As politicians, we have difficulty in coming to grips with the fast-changing world of information technology. I do not say that every hon. Member has that difficulty, but I struggle with it, and from talking to colleagues, I know that they do so as well. Part of the problem is the average age of Members. Much of the information technology around us has come on to the scene while we have been adults. Most Members can deal with e-mails, texting and spreadsheets, but we struggle with the process—the epistemology and methodology. The previous Government struggled with that, and so have this Government in the past 10 years. So have computer suppliers, such as EDS, which has a rubbish record, as I discovered when I served on the Work and Pensions Committee.

The idea that technological transformation will make an organisation more efficient only works if it is accompanied by business transformation. We have struggled with that as a concept. We also have difficulties with the desire for privacy on the one hand—understandably so, as 25 million citizens have had their privacy potentially invaded by the loss of the discs—and on the other by an experience that I suspect we have all had at one time or another of phoning an organisation and, after being kept on hold and told to press various buttons, being asked for information that one has supplied on previous occasions. One often wishes that the organisation had kept that information. The Government have tried the “ask once, use many times” approach that has been adopted by other large organisations, but it is difficult to balance that with the need for privacy. That balancing act is not always got right, and it is something that the House has never really discussed. We talk about whether IT initiatives have cost more than expected or have produced the desired outcomes, but we do not deal with their more philosophical, business transformation aspects.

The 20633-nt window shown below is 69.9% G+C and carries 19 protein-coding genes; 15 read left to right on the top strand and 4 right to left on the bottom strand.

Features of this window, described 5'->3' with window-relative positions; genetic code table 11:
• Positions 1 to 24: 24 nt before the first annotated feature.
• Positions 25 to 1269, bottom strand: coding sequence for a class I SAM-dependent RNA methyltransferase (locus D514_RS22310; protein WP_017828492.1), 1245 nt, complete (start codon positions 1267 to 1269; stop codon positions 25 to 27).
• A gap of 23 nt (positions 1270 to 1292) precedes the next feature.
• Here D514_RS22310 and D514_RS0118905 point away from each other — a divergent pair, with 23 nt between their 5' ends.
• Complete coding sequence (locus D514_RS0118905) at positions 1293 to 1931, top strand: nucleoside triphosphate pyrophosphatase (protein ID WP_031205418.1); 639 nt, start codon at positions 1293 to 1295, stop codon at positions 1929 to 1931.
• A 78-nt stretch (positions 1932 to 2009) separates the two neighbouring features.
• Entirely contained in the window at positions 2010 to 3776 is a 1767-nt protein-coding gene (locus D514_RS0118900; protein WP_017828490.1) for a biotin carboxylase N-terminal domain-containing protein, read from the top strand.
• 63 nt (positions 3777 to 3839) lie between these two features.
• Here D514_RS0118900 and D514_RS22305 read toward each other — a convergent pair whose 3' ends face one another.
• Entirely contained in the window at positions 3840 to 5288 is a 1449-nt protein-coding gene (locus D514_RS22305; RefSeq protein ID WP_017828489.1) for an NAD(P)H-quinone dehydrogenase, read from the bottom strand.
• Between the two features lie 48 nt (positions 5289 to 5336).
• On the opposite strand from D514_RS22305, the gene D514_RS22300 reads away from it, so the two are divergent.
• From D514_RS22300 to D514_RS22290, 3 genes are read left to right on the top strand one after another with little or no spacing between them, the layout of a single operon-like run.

It takes a problem such as the one that we are debating today to highlight the difficulty that I have described. The House needs to pay more attention to the broader, philosophical background to which the right hon. Member for Charnwood adverted in his speech. We need to deal with the immediate problem, but we should also take a step back so that we can see where our society, in which the Government are a leading player, is going in respect of IT systems and privacy. People may wish that they did not have to give the same information many times, but they also have an overwhelming and understandable desire for privacy when information is held by organisations.

I rise to support the wise words of my right hon. Friend the Member for Charnwood (Mr. Dorrell), and the words of my hon. Friend the shadow Chancellor. My right hon. Friend was right to say that, above all, we are debating a cultural issue. It is a matter of grave concern that HMRC does not regard looking after data as its fundamental duty, and that it does not consider that the customers or taxpayers whom it serves have every right to expect the highest possible standards when it comes to protecting the very important and extensive personal data that they are forced to give to the state, on pain of prison, so that taxes can be calculated and levied.

We are discussing accountability. We have held this debate because we think that the Chancellor of the Exchequer did not tell us enough when he first made a statement to the House—let alone today—and that he did not explain all the details that he knew at that time. The doctrine of ministerial accountability has moved on in recent years, and I welcome that. Twenty years ago, a Minister who had presided over such a major disaster would have offered to resign automatically. There would have been no question about that, but I do not think that it is fair or right for a Minister to resign if a junior official goes against the rules or makes an egregious error about which the Minister can know nothing and whose outcome he or she certainly does not seek. If we were looking in this debate at a single error made by a junior official about which the Chancellor knew nothing, there would be no question to answer under the new doctrine of accountability. However, the contention of my hon. Friend the shadow Chancellor is that we are looking not at one error but at a series of them. Some have said that there have been 2,000 errors of a similar kind, although not all on the scale of the most recent one, but my hon. Friend has contended that it is part of the culture, and therefore possibly a fault of the policy, that such things are happening at all.